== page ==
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Nobody likes to be that guy who slows down the entire group or breaks the pace. The thoughts of being a ‘burden’ or quitting a race in full view of everyone are enough to make many of us lose sleep at night. That’s why we tell ourselves to buckle up and pound harder in between of catching our breath and trying to feel our legs (even if it means all the pain in the world, no?).
But putting mind over body can also cause long-term injuries, or worse, lead us to the finish line (and I’m not talking about the kind where we receive medals). So, how do we know when we’re pushing just too hard?
When You’re Short of Breath
“Wait, what? But that’s how I feel every time I run,” and we agree. Except that we’re not talking about panting and higher breathing rates here. The shortness of breath that we’re talking about is the kind that makes you feel like you’re being buried 10 feet under the ground and when you have to force air into your lungs.
Shortness of breath can be caused by exercise-induced asthma. Some of the symptoms are coughing and wheezing during exercise and last for about 10 minutes post-exercise. Difficulty of breathing may also be a sign of heart problems. If we suddenly cannot catch a breath while doing the same running routine we usually do with ease, it’s time to call it a day and visit the doctors.
When You Get Dizzy
Many of us can turn superhuman while running, such that no throbbing headache can slow us down. On one hand, that kind of determination deserves a standing ovation; on the other hand, we may be ignoring serious health alerts.
Dizziness can be symptoms of more serious problems, such as tumours or bleeding, within the brain. Also, with the soaring temperatures here in Singapore, dizziness could be caused by the onset of a heatstroke, which definitely isn’t to be ignored.
This doesn’t mean that we’ve got to rush down to the A & E department every time we have a headache while running since most headaches are trivial and can be resolved easily. These are usually caused by a lack of sleep, a lack of fluids consumed, or even just a lack of quietness because of those booming ‘pump it’ songs. Therefore, we should pay careful attention to the level and frequency of pain to determine whether this is something that warrants any worry.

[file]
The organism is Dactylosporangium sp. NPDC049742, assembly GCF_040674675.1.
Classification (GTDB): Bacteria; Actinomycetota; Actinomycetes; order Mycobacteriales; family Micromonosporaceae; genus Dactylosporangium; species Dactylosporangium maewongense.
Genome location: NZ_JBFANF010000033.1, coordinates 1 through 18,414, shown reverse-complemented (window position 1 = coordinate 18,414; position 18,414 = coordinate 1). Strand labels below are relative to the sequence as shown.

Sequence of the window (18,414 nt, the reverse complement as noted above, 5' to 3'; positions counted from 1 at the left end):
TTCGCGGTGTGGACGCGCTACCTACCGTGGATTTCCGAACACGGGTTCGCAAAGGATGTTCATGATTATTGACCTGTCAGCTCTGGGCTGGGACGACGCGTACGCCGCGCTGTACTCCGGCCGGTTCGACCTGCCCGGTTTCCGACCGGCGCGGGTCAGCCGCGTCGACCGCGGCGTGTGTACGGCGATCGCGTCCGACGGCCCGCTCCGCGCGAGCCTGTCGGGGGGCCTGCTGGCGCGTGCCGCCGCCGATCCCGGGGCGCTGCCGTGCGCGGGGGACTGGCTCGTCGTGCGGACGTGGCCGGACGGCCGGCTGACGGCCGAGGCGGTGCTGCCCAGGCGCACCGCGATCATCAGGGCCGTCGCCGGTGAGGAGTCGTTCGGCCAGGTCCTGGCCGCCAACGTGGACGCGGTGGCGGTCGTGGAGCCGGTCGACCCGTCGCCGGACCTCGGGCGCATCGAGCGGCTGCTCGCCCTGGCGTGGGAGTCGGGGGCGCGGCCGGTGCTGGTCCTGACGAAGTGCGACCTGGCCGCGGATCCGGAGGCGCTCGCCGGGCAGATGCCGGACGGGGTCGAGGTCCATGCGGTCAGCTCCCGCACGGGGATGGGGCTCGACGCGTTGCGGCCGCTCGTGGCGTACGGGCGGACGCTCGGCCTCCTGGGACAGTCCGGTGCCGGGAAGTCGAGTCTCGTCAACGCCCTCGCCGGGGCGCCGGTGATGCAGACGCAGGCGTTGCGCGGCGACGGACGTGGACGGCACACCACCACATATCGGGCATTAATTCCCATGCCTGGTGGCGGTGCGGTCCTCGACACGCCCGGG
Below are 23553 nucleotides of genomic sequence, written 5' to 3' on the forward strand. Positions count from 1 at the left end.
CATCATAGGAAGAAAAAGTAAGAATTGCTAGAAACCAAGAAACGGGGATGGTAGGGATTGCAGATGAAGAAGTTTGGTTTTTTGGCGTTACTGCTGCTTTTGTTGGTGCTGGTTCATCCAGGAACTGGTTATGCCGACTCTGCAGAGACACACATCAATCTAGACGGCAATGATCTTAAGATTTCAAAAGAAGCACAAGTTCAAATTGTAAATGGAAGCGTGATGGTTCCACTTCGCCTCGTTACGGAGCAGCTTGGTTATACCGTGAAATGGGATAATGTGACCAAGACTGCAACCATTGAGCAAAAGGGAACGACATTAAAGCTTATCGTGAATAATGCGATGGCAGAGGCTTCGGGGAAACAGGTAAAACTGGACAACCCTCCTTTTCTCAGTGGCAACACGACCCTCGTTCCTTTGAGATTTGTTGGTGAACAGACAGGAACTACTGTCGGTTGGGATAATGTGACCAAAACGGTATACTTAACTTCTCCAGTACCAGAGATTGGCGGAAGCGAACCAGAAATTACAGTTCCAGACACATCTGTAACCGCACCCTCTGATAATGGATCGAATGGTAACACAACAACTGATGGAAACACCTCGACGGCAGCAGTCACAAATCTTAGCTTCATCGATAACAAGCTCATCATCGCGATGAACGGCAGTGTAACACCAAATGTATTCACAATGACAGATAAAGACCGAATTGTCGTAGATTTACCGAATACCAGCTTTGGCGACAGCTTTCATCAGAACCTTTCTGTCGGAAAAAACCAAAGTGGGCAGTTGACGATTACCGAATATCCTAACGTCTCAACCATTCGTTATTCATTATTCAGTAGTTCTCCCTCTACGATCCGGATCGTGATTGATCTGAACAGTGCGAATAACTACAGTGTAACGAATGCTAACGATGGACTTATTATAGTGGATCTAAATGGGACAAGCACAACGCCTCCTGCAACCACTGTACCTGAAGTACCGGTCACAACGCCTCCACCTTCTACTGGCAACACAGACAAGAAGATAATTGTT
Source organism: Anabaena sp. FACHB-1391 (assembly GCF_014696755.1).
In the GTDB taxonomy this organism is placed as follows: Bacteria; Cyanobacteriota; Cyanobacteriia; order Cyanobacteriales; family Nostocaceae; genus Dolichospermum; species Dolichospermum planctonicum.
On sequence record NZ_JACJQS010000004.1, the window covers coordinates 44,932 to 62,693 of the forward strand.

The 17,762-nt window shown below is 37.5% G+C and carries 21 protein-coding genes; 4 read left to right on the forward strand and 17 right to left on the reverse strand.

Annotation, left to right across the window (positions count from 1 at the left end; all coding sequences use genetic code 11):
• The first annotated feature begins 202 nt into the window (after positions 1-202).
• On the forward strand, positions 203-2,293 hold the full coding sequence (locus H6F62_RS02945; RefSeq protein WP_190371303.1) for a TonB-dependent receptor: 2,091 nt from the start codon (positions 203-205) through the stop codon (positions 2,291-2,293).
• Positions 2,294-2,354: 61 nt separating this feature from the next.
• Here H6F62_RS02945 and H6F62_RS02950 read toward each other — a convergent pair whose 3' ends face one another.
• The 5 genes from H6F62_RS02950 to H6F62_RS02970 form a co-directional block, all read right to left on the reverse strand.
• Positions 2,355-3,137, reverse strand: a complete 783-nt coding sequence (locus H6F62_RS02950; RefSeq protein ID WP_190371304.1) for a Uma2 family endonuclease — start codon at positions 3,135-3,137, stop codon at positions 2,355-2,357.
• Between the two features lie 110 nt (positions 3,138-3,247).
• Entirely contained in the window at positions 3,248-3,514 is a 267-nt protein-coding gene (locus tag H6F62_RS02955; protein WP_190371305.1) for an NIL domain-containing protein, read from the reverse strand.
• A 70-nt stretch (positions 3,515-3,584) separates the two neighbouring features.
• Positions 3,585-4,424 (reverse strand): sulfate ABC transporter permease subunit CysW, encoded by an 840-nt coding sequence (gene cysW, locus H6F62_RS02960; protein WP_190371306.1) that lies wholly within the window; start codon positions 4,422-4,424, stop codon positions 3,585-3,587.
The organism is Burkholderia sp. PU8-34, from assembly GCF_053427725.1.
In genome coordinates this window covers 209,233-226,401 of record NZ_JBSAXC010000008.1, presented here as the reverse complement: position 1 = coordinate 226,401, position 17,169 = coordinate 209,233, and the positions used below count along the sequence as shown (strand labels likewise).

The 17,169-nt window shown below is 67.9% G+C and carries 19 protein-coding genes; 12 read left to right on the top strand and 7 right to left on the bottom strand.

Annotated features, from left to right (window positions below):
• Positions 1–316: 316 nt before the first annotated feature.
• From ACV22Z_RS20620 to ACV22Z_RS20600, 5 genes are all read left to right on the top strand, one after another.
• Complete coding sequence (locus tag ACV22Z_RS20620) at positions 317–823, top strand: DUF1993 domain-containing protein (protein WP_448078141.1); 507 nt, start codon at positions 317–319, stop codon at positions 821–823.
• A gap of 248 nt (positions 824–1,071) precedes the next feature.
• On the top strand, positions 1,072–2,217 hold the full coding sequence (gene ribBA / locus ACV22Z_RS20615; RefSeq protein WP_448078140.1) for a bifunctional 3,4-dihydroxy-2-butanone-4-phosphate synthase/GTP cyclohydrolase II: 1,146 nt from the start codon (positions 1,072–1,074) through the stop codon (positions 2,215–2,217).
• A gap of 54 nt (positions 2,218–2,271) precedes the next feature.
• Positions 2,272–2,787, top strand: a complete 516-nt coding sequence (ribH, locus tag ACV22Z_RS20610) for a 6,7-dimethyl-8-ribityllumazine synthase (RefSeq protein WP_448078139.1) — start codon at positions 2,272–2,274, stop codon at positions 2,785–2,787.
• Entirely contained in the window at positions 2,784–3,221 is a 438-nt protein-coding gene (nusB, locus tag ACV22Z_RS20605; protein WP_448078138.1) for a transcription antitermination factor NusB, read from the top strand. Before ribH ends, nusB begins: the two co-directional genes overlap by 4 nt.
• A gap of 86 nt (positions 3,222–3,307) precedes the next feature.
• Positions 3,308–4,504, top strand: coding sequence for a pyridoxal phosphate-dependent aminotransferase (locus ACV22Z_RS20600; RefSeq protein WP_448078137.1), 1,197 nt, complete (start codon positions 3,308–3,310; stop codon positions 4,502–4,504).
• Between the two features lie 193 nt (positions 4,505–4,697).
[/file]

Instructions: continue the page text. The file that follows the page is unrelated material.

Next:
When You Feel Chest Pain
This is the most obvious sign among all. Our chest area should be a pain-free zone. If we feel any discomfort around the chest, it is likely that we’ve worked ourselves too much. The smartest thing to do then is to rest and look for help.
Dr Martha Gulati, editor-in-chief of Cardiosmart, said that chest pain is never normal or expected during or after exercise. Discomfort in the upper body that is followed by sweating, dizziness, and shortness of breath could lead to a heart attack.
Chest pain is like our body standing on a mountain top screaming warning with a loudspeaker. The signs cannot be clearer: Stop. Your. Run.
When You Feel Severe Muscle and Joint Pain
This area is in all shades of grey. After all the point of working out is to make micro-tears in the muscles, which would then be repaired with rest and made stronger. Sometimes our muscles may feel sore, but we still can run with it and most of the time, we come out alright. So, what’s the big fuss?
Some of the tears in our muscles are neither small nor harmless. The general rule is if something hurts so much that we cannot let our feet touch the ground without wincing, forget about running. Severe muscle tears and swollen joints, if not treated within 48 hours, can cause serious injuries. Damage to the ligaments around the ankle also makes us more susceptible to sprains. Worse still, acute tendon tears can put us in a plaster cast for weeks and prevent us from running for months. So, is it really worth it to run that extra 1 km or try to shave off 10 seconds off your personal record when you’re having severe muscle pain? Only if you enjoy limping for the next few months, we say.
When Your Heart Skips a Beat
When we think of our heart skipping a beat, we usually don’t think of a health emergency, thanks to generations of rom-com and cheesy love songs. But, when we experience this during a heavy run, we really shouldn’t shrug it off.
Heart palpitation is a condition that describes irregular heartbeat. The surge of adrenaline is the most common cause of the pounding and skipping of our hearts. Heart palpitation can cause stroke, hyperventilation, and heart attack when our heartbeat goes off the chart. When trying out a more intensive running workout for the first time, it’s best to target 40 to 50 percent of the maximum heart rate to prevent this condition.
"But putting mind over body can also cause long-term injuries, or worse, lead us to the finish line (and I’m not talking about the kind where we receive medals)."
Yes, many of these signs are normal things that would present themselves during a run, except chest pains. The only distinguishing factors that can tell us if we’re pushing ourselves too hard are the intensity and frequency of the pain. There’s nothing wrong with challenges, but we’ve got to know our body and listen to it too.
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